About 11 months ago, I wrote a piece titled “Money for data and your MEMS for free.” In that, I took on the thinking that TSMC is just going to ride into town, fab trillions of IoT sensors, and they all will be 2.6 cents ten years from now. Good headline, but the technology and economics are not that simple. This may be the semiconductor … Read More
“All models are wrong, some are useful.” This remark is attributed to the statistician George Box who used it as the section heading in a paper published in 1976.
Just for fun I looked up a few semiconductor statistics from 1976. Total capital spending was $238M in Japan and $306M in US and…that’s it, there was nobody else back then … Read More
One of the things about MEMS devices is that they almost always live on a chip that also contains the electronics necessary to process the output from the sensor. For example, an on-chip accelerometer for a car airbag deployment will contain the electronics necessary to process the signal from the sensor and end up with something… Read More
As George E.P. Box said, “essentially all models are wrong but some are useful.” That is certainly the case with Carbon’s models. For processors they have two models, one that is fast (but not timing-accurate) and one that is accurate (but not fast). But both are useful.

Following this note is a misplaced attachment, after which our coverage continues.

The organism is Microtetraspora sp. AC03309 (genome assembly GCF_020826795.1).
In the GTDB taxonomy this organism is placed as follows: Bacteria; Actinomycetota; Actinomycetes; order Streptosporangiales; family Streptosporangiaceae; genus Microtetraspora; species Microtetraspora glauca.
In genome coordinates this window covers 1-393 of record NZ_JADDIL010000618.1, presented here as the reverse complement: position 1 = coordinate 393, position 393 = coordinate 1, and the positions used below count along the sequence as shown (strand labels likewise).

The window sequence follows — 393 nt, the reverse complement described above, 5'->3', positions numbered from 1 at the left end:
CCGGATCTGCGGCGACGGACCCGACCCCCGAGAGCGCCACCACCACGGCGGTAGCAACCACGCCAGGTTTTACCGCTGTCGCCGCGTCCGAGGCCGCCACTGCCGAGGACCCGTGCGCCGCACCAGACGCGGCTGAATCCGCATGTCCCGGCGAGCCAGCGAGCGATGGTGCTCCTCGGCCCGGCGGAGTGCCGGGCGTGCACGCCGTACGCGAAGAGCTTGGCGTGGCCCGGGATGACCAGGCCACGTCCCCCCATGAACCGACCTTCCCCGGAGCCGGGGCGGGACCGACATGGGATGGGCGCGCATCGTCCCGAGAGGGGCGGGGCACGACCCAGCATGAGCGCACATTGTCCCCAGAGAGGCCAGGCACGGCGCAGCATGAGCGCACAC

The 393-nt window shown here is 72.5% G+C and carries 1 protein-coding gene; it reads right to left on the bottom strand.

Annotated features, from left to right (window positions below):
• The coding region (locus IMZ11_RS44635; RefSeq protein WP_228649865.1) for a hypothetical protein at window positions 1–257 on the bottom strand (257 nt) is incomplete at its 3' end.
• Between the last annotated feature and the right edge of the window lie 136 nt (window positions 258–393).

Carbon attended the ARM TechCon in Santa… Read More
ARM used to build their own models. By hand. They had an instruction-set simulator (ISS) called ARMulator that was largely intended for software development, and cycle-accurate models that were intended to run within digital simulators for development of the hardware of ARM-based systems.
There were two problems with this … Read More
Way back in 1999 the open SystemC initiative (OSCI) was launched. In 2005 the IEEE standard for SystemC (IEEE1666-2005 if you are counting) was approved. In 2008, TLM 2.0 was standardized (transactional level models), making building virtual platforms using SystemC models easier. At least the models should be play nicely together,… Read More